Your tax-deductible contribution to help us Save Black Bass Dam, one of the oldest still standing in the Ozarks, will also help in preserving a nearly 120 year-old, 9-acre, spring-fed lake that is the centerpiece of a serene 200-acre park inside the city limits of Eureka Springs.
Undiscovered by many visitors to our quaint village, many locals know and avail themselves of the hiking and mountain biking (over a mile-and-a-half of first-class trails), picnicking, fishing, floating, and quiet reflection that it offers.
Stone needed to repair the dam is, incredibly, still available from the same quarry (now Ozark Southern Stone in the nearby town of Beaver) used for the original construction of the dam and most of the historic district of downtown Eureka Springs. Estimated costs to repair the dam range from $200,000 to $400,000, depending on engineered plans and specifications ultimately chosen. This is money that a small village of just over 2,000 residents just does not have.
Another option is to demolish and decommission the dam. That has the ring of an easy way out, but a local contractor has placed a cost estimate of approximately $150,000 just to remove enough of the dam to allow a natural creek to re-establish. In addition, the valley would have to be re-vegetated, and sediment traps installed and maintained to deal with 120 years of sediment load. This option could very easily turn into a very expensive and long-lived eyesore.
As the local population grew, so did it's need for water. The beautiful little valley that now holds Black Bass Lake has long contributed to the progress and well being of Eureka Springs. To let the dam fail would be a benchmark in allowing all that been so earnestly and faithfully preserved in and around our Victorian hamlet to deteriorate, as evidenced by other infrastructure challenges now being faced. Perhaps, the preservation of such a vital part of this communities history could serve as a touchstone in the effort to save all that is Eureka Springs.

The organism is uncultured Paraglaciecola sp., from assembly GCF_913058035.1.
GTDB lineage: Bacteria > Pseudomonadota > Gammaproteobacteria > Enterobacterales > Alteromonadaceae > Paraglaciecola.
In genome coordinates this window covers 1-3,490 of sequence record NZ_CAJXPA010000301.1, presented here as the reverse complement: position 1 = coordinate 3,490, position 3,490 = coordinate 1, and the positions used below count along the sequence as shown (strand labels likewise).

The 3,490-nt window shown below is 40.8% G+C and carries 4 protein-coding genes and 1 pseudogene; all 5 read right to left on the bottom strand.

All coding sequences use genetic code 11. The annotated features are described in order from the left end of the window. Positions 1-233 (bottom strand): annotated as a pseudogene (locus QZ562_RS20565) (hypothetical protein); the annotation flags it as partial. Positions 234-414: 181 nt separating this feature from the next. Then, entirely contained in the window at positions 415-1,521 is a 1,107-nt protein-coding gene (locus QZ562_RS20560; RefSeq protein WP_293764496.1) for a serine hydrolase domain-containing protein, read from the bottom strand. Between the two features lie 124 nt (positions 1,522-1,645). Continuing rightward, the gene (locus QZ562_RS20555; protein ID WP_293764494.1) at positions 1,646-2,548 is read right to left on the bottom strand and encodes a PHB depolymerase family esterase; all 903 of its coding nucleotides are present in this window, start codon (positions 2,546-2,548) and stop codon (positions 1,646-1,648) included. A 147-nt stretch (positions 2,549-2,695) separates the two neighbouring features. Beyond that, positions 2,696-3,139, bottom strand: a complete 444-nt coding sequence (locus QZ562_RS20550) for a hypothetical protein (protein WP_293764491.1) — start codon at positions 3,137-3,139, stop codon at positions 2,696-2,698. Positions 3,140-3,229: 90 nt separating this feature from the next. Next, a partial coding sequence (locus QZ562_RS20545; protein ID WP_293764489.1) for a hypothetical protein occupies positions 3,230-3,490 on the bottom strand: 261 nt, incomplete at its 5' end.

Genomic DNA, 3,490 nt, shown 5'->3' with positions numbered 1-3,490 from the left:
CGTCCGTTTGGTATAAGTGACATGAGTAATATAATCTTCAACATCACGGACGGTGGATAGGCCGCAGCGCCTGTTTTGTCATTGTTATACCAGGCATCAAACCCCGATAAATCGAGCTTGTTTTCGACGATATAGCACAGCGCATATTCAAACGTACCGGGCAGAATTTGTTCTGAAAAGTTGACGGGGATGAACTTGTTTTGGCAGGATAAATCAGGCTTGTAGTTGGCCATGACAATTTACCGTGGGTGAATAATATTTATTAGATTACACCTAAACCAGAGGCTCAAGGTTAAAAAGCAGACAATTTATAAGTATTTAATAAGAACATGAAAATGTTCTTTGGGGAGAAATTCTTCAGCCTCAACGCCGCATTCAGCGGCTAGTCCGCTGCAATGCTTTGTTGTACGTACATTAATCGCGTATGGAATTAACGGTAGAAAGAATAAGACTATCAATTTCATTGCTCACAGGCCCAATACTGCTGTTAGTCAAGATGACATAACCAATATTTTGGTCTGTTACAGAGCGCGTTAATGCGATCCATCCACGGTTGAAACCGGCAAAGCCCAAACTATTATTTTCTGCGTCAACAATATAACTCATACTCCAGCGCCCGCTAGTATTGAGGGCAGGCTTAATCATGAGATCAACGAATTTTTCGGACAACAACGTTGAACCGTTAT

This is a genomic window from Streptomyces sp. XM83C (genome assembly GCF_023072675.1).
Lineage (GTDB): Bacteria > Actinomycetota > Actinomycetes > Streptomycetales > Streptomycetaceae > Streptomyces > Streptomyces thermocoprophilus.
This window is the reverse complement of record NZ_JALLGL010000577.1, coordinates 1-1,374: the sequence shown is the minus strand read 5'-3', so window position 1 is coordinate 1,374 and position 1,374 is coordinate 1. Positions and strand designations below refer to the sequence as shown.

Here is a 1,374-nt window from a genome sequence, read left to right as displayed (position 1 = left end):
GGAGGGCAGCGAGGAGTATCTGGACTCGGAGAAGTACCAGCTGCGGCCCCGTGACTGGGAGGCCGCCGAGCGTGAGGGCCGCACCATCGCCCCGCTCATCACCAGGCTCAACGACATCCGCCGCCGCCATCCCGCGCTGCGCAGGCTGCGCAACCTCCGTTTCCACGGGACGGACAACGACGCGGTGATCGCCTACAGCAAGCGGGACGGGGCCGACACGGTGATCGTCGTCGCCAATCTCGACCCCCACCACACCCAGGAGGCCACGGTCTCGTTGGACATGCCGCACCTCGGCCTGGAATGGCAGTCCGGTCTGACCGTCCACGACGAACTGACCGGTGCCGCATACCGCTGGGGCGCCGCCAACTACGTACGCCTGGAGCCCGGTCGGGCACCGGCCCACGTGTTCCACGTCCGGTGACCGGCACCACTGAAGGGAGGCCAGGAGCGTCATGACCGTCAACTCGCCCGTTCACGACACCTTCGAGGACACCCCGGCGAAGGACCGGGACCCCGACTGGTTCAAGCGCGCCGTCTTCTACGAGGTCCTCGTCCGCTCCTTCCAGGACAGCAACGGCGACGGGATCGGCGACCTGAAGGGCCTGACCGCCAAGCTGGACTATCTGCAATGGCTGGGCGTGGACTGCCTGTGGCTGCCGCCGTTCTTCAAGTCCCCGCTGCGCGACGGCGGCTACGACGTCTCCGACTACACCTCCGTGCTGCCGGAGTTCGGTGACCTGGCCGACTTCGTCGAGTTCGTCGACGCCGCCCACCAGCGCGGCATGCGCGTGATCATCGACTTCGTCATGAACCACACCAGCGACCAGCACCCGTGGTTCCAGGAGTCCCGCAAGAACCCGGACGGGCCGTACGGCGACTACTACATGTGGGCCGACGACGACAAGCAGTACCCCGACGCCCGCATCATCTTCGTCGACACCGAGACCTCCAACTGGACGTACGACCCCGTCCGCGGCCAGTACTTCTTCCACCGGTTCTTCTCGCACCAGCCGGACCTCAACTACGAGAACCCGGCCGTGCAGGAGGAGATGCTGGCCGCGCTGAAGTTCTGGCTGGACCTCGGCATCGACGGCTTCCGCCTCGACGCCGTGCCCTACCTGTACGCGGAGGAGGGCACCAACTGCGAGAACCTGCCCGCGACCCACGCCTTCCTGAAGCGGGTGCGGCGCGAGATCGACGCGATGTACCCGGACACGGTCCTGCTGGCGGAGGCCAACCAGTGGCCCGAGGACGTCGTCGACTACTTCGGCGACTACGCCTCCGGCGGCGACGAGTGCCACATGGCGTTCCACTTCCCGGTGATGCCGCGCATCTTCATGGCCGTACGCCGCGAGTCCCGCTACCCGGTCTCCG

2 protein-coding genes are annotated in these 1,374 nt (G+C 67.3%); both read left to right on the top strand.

In 1981, Black Bass Dam was inspected as a part of a program sponsored by the U.S. Corps of Engineers to inspect high hazard dams in the United States, and was found then to be in a general state of deterioration.
More recently, in a Dam Inspection Report, performed by Richard K. Frithiof, P.E. and Richard Dee Purkeypile, P.E., dated November 2, 2009, the authors state that "it should be noted that the original design of the dam considered that the stone fascia would act as armor during an over-topping event. The effectiveness of the armor depended on the stone blocks being mortared in place. Over the years, due to seepage through the structure, freeze-thaw conditions as well as just general weathering; nearly all the mortar is missing. In many places the mortar once provided some bearing capacity between stones. With mortar missing, the stones have shifted and in many places have collapsed and fallen off of the downstream face of the dam. Half of the buttresses that once supported the top three feet of the dam crest have collapsed; thereby leaving the top walkway area partially unsupported. As the quasi-cementitious fill material behind the stone fascia becomes more exposed to the elements (especially rainfall events), more rocks begin to fall off the face. The failure rate appears to be accelerating."
Certainly, as you can tell by the photo below, the time to act in order to Save Black Bass Dam is now. As Richard Dee Purkeypile, P.E., a dam specialist, citizen and alderman of Eureka Springs succinctly states: "The dam is continuing to deteriorate and will one day fail".
Since we are just getting started with efforts to Save Black Bass Dam, we are also in need of local goods and services that we might offer as additional incentives towards generating donations; such as a logo, t-shirts or discounts for local attractions and lodging. Please see contacts below if this is something that interests you or your business.
If you have ever been touched by the pristine beauty and serenity of Black Bass Lake, or would just like to help preserve it for future generations, then please make a donation today. Will it be here tomorrow?
Update: March 13, 2015
The attached photo shows the continued deterioration of Black Bass Dam.
The center mortared rock buttress wall has completely collapsed, sometime this last winter.